Can the UK survive widespread dissatisfaction in both Scotland and England with the financing of public spending by Scotland's parliament? This timely book explains how fiscal autonomy could raise economic growth and efficiency in Scotland - to the benefit of both Scotland and the rest of the United Kingdom. The authors discuss how other reform proposals - which amount to cutting Scotland's block grant - would fail as they would not be seen in Scotland as legitimate. They conclude that fiscal autonomy would be accepted as it reduces Scotland's democratic deficit in public spending, and would go a long way toward reducing vertical and horizontal imbalances in the UK.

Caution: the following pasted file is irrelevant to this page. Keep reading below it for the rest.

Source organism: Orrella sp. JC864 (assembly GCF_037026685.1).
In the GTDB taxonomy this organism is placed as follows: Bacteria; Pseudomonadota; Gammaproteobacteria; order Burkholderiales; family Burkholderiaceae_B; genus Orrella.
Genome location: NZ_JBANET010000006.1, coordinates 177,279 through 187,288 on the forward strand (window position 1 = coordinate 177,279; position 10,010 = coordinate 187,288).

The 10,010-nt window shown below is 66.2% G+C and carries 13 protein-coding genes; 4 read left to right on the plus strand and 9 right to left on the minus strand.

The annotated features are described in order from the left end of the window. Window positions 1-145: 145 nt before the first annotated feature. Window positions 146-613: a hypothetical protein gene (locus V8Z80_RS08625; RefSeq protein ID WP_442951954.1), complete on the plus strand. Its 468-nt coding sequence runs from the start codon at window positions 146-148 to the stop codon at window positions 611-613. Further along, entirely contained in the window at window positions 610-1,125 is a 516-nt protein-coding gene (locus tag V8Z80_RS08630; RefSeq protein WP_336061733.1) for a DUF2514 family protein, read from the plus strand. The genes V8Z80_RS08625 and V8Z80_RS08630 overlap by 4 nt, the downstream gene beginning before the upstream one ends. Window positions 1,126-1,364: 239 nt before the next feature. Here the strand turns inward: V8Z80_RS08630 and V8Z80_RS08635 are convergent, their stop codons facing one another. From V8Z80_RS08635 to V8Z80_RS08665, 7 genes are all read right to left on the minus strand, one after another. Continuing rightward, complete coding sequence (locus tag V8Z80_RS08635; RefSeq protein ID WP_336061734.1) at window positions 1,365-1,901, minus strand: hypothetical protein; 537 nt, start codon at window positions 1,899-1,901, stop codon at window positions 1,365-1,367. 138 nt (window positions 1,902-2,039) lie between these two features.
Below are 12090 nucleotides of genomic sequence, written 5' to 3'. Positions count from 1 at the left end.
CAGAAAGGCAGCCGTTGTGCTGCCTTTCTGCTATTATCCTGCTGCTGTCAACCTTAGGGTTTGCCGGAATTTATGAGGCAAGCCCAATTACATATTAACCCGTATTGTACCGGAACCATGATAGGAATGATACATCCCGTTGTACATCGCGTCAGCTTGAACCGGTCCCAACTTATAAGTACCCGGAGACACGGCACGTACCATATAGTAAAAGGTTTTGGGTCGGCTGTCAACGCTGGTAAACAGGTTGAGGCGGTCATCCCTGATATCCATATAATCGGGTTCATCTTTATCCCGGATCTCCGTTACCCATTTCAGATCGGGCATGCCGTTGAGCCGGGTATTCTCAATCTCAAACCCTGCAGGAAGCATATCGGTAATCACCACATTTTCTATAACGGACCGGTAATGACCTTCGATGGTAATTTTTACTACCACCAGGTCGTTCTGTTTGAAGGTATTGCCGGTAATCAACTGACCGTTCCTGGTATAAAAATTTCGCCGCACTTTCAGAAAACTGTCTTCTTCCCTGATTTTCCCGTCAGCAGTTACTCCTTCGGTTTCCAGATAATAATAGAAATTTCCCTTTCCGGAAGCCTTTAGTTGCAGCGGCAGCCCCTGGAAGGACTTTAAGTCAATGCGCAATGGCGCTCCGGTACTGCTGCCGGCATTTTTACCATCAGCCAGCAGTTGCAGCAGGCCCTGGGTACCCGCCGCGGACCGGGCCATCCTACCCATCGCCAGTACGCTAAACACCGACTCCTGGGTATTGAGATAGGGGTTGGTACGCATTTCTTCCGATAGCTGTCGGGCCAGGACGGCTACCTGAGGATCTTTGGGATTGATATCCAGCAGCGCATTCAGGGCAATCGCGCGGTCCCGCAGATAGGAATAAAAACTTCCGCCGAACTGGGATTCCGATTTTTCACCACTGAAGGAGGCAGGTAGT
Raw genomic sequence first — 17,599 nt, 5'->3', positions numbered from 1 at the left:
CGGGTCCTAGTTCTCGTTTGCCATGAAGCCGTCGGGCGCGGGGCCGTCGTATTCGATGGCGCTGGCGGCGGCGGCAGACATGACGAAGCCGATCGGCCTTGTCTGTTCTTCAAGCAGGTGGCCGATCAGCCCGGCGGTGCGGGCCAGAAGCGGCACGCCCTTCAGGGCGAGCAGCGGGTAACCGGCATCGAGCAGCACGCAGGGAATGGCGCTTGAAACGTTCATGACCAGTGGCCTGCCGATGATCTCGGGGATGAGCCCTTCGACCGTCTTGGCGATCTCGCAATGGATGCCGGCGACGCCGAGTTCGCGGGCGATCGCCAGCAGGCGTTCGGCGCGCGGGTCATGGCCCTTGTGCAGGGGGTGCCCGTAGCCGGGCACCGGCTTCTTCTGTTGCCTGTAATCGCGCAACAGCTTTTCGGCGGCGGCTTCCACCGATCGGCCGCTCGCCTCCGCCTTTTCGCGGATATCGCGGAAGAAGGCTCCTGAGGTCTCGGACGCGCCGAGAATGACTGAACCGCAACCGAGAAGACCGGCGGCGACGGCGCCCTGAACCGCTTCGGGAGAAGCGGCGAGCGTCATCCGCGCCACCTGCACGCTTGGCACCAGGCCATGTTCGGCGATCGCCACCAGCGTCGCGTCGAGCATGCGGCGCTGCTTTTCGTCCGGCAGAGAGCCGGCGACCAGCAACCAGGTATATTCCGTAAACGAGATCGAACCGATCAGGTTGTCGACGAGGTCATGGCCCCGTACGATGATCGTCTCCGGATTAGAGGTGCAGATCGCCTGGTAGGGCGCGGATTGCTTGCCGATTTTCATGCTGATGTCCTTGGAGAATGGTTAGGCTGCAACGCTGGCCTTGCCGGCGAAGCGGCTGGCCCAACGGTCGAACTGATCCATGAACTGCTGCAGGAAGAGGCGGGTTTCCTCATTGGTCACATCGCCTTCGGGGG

Gods and goddesses, magicians and mermaids, fairies, warriors and giants weave a series of enchanting spells for young readers in this charming collection of age-old Scottish stories.Derived from ancient manuscripts as well as modern Gaelic storytellers, the tales include such colourful and dramatic stories as ""Battle of the Fairy Kings,"" ""Conall and the Thunder Hag,"" ""In the Kingdom of Seals,"" ""The Maid-of-the-Wave,"" ""The Land of Green Mountains,"" and several more.Modern youngsters will develop an appreciation of the ancient beliefs and customs of Scotland's earliest inhabitants with these time-honored legends, handed down from generation to generation. Edited and modernized for contemporary readers, these captivating and handsomely illustrated tales will delight anyone who relishes a good yarn.